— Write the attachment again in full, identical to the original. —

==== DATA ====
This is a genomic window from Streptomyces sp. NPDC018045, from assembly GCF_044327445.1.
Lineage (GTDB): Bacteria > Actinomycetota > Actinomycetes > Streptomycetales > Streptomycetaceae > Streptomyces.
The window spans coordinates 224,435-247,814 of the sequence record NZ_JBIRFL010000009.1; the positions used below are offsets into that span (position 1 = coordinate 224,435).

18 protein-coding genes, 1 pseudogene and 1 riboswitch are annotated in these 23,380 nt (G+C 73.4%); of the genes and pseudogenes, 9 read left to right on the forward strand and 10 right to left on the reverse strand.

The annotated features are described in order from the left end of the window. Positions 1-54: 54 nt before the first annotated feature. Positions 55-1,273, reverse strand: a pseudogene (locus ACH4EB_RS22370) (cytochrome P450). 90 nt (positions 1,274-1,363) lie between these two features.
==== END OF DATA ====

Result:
This is a genomic window from Streptomyces sp. NPDC018045, from assembly GCF_044327445.1.
Lineage (GTDB): Bacteria > Actinomycetota > Actinomycetes > Streptomycetales > Streptomycetaceae > Streptomyces.
The window spans coordinates 224,435-247,814 of the sequence record NZ_JBIRFL010000009.1; the positions used below are offsets into that span (position 1 = coordinate 224,435).

18 protein-coding genes, 1 pseudogene and 1 riboswitch are annotated in these 23,380 nt (G+C 73.4%); of the genes and pseudogenes, 9 read left to right on the forward strand and 10 right to left on the reverse strand.

The annotated features are described in order from the left end of the window. Positions 1-54: 54 nt before the first annotated feature. Positions 55-1,273, reverse strand: a pseudogene (locus ACH4EB_RS22370) (cytochrome P450). 90 nt (positions 1,274-1,363) lie between these two features.